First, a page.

I did this activity with my co-op preschool class a few months ago. It was a hit. Everyone had to have their turn dressing up like a bird. I think they might have even learned something too…
So, I happily present to you a basic outline of how I conduct Build-A-Bird. Note that you will want to gather as many pictures and/or examples as possible when talking about the different bird adaptations.
Today we’re going to talk about how we are different from birds (show kids a picture of a bird). Look at this picture, now look at the kids next to you. How are you all different from birds?
Eggs vs Live Birth: When you were born did you hatch out of an egg? No!
We are mammals, and mammals don’t lay eggs, they give live birth.
Prop: Have child hold a plastic egg.
Flight: Can we fly like birds? No!
We can fly in airplanes, but only because we copied a bird’s wings and put them on an airplane.
Prop: Put a pair of ‘fairy’ wings on with feathers stuck to them. Or cut a pair of wings out of cardboard.
Feathers vs Skin: What covers our bodies? Skin! What covers the body and wings of a bird? Feathers! Why do birds need feathers? To aid in flight, to use as camouflage, and to keep warm.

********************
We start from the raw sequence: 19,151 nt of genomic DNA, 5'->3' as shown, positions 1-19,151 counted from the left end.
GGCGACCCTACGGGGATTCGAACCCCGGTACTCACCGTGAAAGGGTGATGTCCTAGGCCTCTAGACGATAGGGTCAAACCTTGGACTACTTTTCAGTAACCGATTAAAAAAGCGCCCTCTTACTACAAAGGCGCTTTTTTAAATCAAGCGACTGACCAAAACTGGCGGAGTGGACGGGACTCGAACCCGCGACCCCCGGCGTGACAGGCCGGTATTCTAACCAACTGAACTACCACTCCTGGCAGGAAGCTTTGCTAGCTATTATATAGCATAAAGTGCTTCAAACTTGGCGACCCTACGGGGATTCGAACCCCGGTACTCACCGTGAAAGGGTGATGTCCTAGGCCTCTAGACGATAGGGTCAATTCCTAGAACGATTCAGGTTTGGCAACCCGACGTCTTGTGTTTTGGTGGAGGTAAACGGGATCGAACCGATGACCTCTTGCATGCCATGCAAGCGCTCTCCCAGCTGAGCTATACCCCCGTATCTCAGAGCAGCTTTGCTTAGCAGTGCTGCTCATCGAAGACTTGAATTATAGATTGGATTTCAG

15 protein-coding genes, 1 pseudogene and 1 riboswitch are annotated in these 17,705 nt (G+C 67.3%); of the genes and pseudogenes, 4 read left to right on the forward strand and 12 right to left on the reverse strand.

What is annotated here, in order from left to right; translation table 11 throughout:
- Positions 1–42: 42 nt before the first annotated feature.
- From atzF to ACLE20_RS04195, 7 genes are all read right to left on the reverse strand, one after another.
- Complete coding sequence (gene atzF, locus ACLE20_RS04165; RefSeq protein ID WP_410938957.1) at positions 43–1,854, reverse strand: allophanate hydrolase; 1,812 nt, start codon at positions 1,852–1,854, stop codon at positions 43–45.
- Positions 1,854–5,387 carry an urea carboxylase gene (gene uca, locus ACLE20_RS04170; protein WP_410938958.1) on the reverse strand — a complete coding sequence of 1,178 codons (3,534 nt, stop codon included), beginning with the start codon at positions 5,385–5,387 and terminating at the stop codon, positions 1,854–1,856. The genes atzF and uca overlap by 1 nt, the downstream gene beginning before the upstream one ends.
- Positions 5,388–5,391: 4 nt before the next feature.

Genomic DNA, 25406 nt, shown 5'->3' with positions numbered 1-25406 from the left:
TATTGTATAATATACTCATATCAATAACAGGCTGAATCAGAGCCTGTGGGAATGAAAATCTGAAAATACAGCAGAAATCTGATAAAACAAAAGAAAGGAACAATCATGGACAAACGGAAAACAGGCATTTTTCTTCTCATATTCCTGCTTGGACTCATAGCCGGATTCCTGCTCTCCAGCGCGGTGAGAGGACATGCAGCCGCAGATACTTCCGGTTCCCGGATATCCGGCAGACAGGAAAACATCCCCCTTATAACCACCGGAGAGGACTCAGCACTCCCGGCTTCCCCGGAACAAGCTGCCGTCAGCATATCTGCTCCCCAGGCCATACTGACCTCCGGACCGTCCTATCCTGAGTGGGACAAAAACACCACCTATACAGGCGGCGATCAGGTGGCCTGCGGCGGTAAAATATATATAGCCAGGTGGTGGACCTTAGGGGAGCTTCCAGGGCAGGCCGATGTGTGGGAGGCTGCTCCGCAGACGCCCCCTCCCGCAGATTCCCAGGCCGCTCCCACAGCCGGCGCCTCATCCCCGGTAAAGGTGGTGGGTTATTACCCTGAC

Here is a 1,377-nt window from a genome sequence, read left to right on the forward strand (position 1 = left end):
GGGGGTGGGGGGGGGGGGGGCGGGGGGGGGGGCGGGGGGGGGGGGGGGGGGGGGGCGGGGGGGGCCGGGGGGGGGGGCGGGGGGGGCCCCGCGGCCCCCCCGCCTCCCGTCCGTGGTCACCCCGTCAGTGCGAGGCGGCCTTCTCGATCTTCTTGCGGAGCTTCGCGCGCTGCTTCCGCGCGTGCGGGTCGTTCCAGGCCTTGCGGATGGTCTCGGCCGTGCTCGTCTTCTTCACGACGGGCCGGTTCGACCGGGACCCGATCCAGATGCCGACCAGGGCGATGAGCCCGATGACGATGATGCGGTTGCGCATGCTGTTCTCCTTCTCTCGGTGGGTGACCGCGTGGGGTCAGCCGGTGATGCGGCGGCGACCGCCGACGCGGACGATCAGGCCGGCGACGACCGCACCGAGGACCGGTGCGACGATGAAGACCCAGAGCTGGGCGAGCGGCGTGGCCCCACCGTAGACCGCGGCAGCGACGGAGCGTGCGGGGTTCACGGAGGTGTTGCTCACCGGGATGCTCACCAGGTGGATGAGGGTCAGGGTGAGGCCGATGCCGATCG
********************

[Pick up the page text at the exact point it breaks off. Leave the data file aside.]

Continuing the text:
Prop: Clip several feathers to their clothes or wrap a feather boa around their neck.
Bones: Do you think our bones are the same as birds? No!
A bird’s bones are thin and mostly hollow (sort of like a straw), they need light bones in order to fly. Our bones are thick and heavy and harder to break.
Prop: Rubber band a straw to each arm and each leg.
Nests: Where do you sleep at night? Do you think birds sleep in a bed at night? No!
They sleep in nests. Nests are made out of all sorts of things. Some are made of mud, others are made out of sticks or woven together with plants. My favorite are humming birds who use spider webs and feathers.
Prop: Arrange pillows on the ground, invite the child to sit down.
Beaks: Do we have beaks? No! How do we eat? We have mouths and utensils.
Bird beaks come in all shapes and sizes. They help the bird gather and eat food. Some beaks are long and are made for digging insects out of the mud, others are short and made for eating seeds off the ground.
Prop: Beak made out of construction paper.
Talons: If we caught a fish and wanted to eat it what would we do? Kill it, take it home, clean it, cook it, cut it up and eat it with a fork and knife. Can birds do that if they catch a fish? No! They can’t use forks and knives, they have to use their sharp beaks and talons (aka ‘feet’) to rip the food apart.
Prop: Rubber-band a fork to each foot.
For older kids you can discuss the above in more detail also adding: eye placement, ears, nose, warm blooded vs cold blooded and teeth vs gizzard.